HAVILAH, Calif. -- St. James and LaDonna Davis raised Moe the chimp as their son. That was the word they used to describe him, and that was how they treated him -- like a hairy, rambunctious child who was a pampered member of the family.
They taught him to wear clothes, to take showers, to use the toilet, and to watch television in their West Covina, Calif., home.
On Thursday, the day they marked as Moe's 39th birthday, their love for the chimp nearly cost them their lives.
The Davises were visiting Moe at an animal sanctuary in the hills of eastern Kern County -- a place to which he had been banished after biting a woman -- when they were attacked by two other chimps and brutally mauled.
St. James Davis took the brunt of the attack, the ferocity of which left paramedics stunned. ''I had no idea a chimpanzee was capable of doing that to a human," said Kern County Fire Captain Curt Merrell, who was on the scene.
Davis, who remained in critical condition Friday, was badly disfigured. According to his wife, he lost all the fingers from both hands, an eye, part of his nose, cheek and lips, and part of his buttocks. His foot was mutilated and his heel bone was cracked.
LaDonna, 61, said she was sitting at a table with her husband, getting ready to cut the chimp's birthday cake, when she saw the two other chimps out of the corner of her eye. Moe, according to other accounts, was still in his cage.
''I turned around and they started charging," she said. One of the chimps pushed her against her husband and at some point her left thumb was bit off, she said.
''James saw that, pushed me behind a table and took the brunt of everything else," she said.
The attack ended when the son-in-law of the sanctuary's owners shot and killed the two rampaging chimps. Moe was uninjured.
Among the questions for which there were no immediate answers: How did the two chimps escape? And why did they attack?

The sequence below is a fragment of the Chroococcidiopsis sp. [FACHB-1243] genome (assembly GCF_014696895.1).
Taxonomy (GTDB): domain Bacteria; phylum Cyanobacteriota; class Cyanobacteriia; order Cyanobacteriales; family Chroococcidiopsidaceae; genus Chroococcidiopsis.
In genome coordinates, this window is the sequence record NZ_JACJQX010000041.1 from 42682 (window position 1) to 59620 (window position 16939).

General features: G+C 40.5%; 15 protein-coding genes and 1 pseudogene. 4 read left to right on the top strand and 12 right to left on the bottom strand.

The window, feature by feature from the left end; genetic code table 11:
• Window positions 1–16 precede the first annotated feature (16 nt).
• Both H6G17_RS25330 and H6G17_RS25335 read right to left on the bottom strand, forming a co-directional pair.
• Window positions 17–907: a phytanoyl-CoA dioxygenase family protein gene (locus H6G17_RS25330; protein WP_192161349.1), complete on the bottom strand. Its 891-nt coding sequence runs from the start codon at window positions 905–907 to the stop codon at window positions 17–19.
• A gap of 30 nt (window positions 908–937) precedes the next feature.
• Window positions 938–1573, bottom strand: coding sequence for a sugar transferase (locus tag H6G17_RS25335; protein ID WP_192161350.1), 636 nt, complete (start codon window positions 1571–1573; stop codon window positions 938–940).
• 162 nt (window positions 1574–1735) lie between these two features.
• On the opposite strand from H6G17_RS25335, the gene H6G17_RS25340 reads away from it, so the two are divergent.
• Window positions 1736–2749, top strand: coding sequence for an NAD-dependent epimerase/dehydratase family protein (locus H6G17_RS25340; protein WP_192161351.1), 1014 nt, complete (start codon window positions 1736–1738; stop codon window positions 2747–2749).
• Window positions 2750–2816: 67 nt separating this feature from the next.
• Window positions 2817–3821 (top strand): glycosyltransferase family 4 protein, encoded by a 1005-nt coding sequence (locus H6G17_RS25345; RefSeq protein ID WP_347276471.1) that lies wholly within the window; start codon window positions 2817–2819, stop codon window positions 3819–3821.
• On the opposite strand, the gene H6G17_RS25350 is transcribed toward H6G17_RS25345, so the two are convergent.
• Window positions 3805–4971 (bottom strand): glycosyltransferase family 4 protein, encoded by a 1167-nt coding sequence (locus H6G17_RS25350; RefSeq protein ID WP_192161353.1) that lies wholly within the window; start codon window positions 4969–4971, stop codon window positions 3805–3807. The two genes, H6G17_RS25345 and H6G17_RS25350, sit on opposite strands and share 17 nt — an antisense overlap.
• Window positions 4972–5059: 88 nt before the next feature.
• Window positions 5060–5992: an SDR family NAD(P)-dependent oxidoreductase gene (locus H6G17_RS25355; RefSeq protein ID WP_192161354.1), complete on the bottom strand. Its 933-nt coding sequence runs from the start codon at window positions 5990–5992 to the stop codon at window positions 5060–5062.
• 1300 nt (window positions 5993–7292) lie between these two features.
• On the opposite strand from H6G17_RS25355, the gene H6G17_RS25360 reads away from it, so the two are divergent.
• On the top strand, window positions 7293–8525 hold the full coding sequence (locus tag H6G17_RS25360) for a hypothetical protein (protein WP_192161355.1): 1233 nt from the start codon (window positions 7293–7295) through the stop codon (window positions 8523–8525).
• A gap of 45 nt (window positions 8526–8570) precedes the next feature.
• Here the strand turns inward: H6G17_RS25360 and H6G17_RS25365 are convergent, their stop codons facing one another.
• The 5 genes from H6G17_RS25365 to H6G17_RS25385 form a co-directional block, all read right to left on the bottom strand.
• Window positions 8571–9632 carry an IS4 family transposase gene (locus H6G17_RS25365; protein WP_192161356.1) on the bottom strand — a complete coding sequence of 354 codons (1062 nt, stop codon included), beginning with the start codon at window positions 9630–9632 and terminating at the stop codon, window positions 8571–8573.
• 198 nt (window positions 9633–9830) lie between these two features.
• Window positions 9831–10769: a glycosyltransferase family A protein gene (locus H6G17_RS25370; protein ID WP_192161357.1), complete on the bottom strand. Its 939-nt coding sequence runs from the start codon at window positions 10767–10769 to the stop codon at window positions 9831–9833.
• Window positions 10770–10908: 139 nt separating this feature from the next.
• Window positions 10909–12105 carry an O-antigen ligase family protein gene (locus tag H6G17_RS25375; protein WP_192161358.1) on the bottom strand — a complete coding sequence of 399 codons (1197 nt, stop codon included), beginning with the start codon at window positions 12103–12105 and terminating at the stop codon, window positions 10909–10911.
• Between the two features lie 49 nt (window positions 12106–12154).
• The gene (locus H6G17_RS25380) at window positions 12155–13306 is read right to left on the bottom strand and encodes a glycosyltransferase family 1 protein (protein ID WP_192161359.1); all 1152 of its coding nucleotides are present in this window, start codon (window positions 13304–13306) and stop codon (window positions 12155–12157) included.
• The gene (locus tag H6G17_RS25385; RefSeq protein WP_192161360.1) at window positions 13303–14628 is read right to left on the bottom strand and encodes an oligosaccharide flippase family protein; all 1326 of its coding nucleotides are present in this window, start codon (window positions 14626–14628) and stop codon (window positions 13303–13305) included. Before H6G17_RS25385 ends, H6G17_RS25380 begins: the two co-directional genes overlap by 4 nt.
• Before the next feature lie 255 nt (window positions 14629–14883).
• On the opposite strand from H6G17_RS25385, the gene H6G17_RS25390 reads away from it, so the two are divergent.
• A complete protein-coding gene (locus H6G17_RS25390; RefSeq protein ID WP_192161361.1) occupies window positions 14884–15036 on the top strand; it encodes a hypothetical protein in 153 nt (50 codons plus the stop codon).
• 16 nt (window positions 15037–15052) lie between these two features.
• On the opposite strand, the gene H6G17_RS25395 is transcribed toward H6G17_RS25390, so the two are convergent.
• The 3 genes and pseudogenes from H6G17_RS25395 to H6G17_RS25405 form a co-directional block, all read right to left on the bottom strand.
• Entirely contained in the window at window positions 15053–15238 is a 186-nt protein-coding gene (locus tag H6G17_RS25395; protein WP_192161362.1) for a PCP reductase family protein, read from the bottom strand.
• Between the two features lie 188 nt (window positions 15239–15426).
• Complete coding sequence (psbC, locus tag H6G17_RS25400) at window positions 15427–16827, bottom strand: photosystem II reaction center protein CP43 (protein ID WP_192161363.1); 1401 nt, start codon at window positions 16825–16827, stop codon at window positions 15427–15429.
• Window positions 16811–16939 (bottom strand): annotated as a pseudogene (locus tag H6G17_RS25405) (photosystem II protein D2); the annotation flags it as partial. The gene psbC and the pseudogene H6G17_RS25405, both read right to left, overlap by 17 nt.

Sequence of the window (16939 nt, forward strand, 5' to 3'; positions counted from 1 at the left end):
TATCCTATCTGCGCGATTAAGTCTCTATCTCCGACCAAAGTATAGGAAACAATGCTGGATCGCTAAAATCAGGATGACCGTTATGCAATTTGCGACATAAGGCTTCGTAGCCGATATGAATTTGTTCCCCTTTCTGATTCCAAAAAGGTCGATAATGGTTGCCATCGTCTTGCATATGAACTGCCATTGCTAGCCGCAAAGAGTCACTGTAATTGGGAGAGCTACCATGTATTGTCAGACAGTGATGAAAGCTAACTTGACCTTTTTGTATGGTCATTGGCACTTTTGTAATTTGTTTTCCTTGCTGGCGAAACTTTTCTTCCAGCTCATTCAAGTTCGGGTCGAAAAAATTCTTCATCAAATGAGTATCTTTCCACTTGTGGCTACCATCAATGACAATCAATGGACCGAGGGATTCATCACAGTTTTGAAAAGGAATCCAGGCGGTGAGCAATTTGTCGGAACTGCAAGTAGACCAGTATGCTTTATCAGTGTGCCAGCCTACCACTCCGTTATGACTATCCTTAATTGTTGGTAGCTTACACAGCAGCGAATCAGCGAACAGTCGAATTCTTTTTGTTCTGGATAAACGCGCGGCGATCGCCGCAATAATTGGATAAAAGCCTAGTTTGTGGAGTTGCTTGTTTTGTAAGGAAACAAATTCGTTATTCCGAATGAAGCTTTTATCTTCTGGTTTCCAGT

The chimps were housed in outdoor cages at the Animal Haven Ranch, a private sanctuary. The ranch is owned by Ralph and Virginia Brauer, and has been licensed by the state since 1996 to take in primates, usually from zoos that no longer want them.
According to Kern County Sheriff's Commander Hal Chealander, Virginia Brauer was at home Thursday morning when she was startled to discover that four chimps -- two young males and two older females -- had gotten out of their cages and entered her home.
She reportedly detained the two females, Suzie, 59, and Bones, 49. The male chimps -- Buddy, 15, and Ollie, 13 -- escaped. Virginia Brauer gave chase, and soon found the chimps mauling the Davises, Chealander said.
''Get your gun!" Brauer yelled to her son-in-law, Mark Carruthers, who was at her home with his wife and infant son, Chealander said.
Male chimps usually stand about 4 feet tall and weigh between 90 and 120 pounds, specialists say. They are strong and aggressive animals who routinely kill and devour much larger animals in the wild. Their upper body strength is said to be five to 10 times that of the average human.
Carruthers shot Ollie, but the shot had no apparent effect. He reloaded the gun with more powerful, fully jacketed, ammunition, this time turning on the first chimp, Buddy.
Carruthers ''kneeled down, got pretty close and shot the first chimp in the head," Chealander said. ''When he fell off Mr. Davis, the second chimp attacked Mr. Davis and dragged him down a walkway by the back of the house. . . . By this time, Mr. Davis was really torn up."
Carruthers followed, and shot the second chimp in the head, ending the attack.
Ape specialist Deborah Fouts, director of the Chimp and Human Communication Institute at Central Washington University, said the attack may have been prompted by jealousy.
''Chimpanzees have a real sense of right and wrong and fairness and unfairness," said Fouts, a veteran of four decades of work with chimps. ''It sounds like people were showering a lot of attention on Moe, birthday cake and the like. . . . Perhaps the other chimps were jealous of Moe."